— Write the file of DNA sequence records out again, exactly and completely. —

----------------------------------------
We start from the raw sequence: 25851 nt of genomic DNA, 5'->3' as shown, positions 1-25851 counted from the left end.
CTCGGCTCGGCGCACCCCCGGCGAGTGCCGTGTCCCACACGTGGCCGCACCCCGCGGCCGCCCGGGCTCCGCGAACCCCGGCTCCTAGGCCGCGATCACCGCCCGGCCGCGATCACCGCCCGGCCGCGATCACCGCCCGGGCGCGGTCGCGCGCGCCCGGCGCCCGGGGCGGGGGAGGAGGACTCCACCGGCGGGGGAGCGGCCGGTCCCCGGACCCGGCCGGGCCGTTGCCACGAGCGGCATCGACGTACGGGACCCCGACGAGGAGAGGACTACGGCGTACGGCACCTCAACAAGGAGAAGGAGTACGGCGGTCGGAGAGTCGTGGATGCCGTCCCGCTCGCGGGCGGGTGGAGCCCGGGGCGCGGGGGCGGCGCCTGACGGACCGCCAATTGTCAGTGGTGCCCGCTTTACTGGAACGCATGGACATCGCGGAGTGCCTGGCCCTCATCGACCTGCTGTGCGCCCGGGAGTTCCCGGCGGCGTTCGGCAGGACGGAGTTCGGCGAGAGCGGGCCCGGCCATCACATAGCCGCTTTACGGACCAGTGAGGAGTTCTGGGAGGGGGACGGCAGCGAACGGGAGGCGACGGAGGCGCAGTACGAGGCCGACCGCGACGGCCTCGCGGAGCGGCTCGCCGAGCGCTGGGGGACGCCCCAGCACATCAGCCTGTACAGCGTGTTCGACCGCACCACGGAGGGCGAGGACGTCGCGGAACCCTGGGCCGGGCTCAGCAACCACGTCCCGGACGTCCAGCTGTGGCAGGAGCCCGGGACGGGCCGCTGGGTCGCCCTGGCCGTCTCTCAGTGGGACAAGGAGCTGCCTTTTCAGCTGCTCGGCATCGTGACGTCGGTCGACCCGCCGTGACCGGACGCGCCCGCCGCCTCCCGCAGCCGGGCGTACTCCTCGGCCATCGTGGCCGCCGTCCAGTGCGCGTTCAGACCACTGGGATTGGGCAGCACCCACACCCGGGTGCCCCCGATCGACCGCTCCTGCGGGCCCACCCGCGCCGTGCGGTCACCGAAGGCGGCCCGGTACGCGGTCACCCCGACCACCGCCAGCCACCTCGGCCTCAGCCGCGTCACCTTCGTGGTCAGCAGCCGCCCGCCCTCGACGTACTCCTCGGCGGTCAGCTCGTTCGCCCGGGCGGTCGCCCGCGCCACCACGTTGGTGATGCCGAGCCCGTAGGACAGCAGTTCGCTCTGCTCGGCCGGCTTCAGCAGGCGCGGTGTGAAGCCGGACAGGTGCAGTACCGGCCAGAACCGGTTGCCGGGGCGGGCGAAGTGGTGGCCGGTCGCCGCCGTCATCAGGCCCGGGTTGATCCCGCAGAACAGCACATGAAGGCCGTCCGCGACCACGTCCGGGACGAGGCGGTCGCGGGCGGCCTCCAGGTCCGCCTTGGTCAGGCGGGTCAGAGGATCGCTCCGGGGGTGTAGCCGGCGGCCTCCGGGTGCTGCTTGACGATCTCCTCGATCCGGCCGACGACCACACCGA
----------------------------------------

We start from the raw sequence: 25851 nt of genomic DNA, 5'->3' as shown, positions 1-25851 counted from the left end.
CTCGGCTCGGCGCACCCCCGGCGAGTGCCGTGTCCCACACGTGGCCGCACCCCGCGGCCGCCCGGGCTCCGCGAACCCCGGCTCCTAGGCCGCGATCACCGCCCGGCCGCGATCACCGCCCGGCCGCGATCACCGCCCGGGCGCGGTCGCGCGCGCCCGGCGCCCGGGGCGGGGGAGGAGGACTCCACCGGCGGGGGAGCGGCCGGTCCCCGGACCCGGCCGGGCCGTTGCCACGAGCGGCATCGACGTACGGGACCCCGACGAGGAGAGGACTACGGCGTACGGCACCTCAACAAGGAGAAGGAGTACGGCGGTCGGAGAGTCGTGGATGCCGTCCCGCTCGCGGGCGGGTGGAGCCCGGGGCGCGGGGGCGGCGCCTGACGGACCGCCAATTGTCAGTGGTGCCCGCTTTACTGGAACGCATGGACATCGCGGAGTGCCTGGCCCTCATCGACCTGCTGTGCGCCCGGGAGTTCCCGGCGGCGTTCGGCAGGACGGAGTTCGGCGAGAGCGGGCCCGGCCATCACATAGCCGCTTTACGGACCAGTGAGGAGTTCTGGGAGGGGGACGGCAGCGAACGGGAGGCGACGGAGGCGCAGTACGAGGCCGACCGCGACGGCCTCGCGGAGCGGCTCGCCGAGCGCTGGGGGACGCCCCAGCACATCAGCCTGTACAGCGTGTTCGACCGCACCACGGAGGGCGAGGACGTCGCGGAACCCTGGGCCGGGCTCAGCAACCACGTCCCGGACGTCCAGCTGTGGCAGGAGCCCGGGACGGGCCGCTGGGTCGCCCTGGCCGTCTCTCAGTGGGACAAGGAGCTGCCTTTTCAGCTGCTCGGCATCGTGACGTCGGTCGACCCGCCGTGACCGGACGCGCCCGCCGCCTCCCGCAGCCGGGCGTACTCCTCGGCCATCGTGGCCGCCGTCCAGTGCGCGTTCAGACCACTGGGATTGGGCAGCACCCACACCCGGGTGCCCCCGATCGACCGCTCCTGCGGGCCCACCCGCGCCGTGCGGTCACCGAAGGCGGCCCGGTACGCGGTCACCCCGACCACCGCCAGCCACCTCGGCCTCAGCCGCGTCACCTTCGTGGTCAGCAGCCGCCCGCCCTCGACGTACTCCTCGGCGGTCAGCTCGTTCGCCCGGGCGGTCGCCCGCGCCACCACGTTGGTGATGCCGAGCCCGTAGGACAGCAGTTCGCTCTGCTCGGCCGGCTTCAGCAGGCGCGGTGTGAAGCCGGACAGGTGCAGTACCGGCCAGAACCGGTTGCCGGGGCGGGCGAAGTGGTGGCCGGTCGCCGCCGTCATCAGGCCCGGGTTGATCCCGCAGAACAGCACATGAAGGCCGTCCGCGACCACGTCCGGGACGAGGCGGTCGCGGGCGGCCTCCAGGTCCGCCTTGGTCAGGCGGGTCAGAGGATCGCTCCGGGGGTGTAGCCGGCGGCCTCCGGGTGCTGCTTGACGATCTCCTCGATCCGGCCGACGACCACACCGA